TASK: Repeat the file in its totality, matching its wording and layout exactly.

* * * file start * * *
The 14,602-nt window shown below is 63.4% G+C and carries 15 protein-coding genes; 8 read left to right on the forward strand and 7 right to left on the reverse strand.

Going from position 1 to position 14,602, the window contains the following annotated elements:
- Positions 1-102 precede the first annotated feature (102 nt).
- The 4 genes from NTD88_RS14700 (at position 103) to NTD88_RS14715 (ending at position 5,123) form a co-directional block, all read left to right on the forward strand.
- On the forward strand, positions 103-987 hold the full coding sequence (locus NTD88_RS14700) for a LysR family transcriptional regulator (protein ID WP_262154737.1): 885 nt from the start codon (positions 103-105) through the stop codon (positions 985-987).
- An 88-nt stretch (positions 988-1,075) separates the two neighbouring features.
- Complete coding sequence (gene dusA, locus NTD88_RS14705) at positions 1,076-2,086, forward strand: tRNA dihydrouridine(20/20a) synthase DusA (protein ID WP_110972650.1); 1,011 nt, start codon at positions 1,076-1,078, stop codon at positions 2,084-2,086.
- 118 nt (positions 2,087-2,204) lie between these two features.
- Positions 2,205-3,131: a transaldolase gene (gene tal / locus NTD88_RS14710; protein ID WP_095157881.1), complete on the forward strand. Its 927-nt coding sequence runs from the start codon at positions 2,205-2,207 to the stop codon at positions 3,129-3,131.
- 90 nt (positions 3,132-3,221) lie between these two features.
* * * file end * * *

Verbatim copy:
The 14,602-nt window shown below is 63.4% G+C and carries 15 protein-coding genes; 8 read left to right on the forward strand and 7 right to left on the reverse strand.

Going from position 1 to position 14,602, the window contains the following annotated elements:
- Positions 1-102 precede the first annotated feature (102 nt).
- The 4 genes from NTD88_RS14700 (at position 103) to NTD88_RS14715 (ending at position 5,123) form a co-directional block, all read left to right on the forward strand.
- On the forward strand, positions 103-987 hold the full coding sequence (locus NTD88_RS14700) for a LysR family transcriptional regulator (protein ID WP_262154737.1): 885 nt from the start codon (positions 103-105) through the stop codon (positions 985-987).
- An 88-nt stretch (positions 988-1,075) separates the two neighbouring features.
- Complete coding sequence (gene dusA, locus NTD88_RS14705) at positions 1,076-2,086, forward strand: tRNA dihydrouridine(20/20a) synthase DusA (protein ID WP_110972650.1); 1,011 nt, start codon at positions 1,076-1,078, stop codon at positions 2,084-2,086.
- 118 nt (positions 2,087-2,204) lie between these two features.
- Positions 2,205-3,131: a transaldolase gene (gene tal / locus NTD88_RS14710; protein ID WP_095157881.1), complete on the forward strand. Its 927-nt coding sequence runs from the start codon at positions 2,205-2,207 to the stop codon at positions 3,129-3,131.
- 90 nt (positions 3,132-3,221) lie between these two features.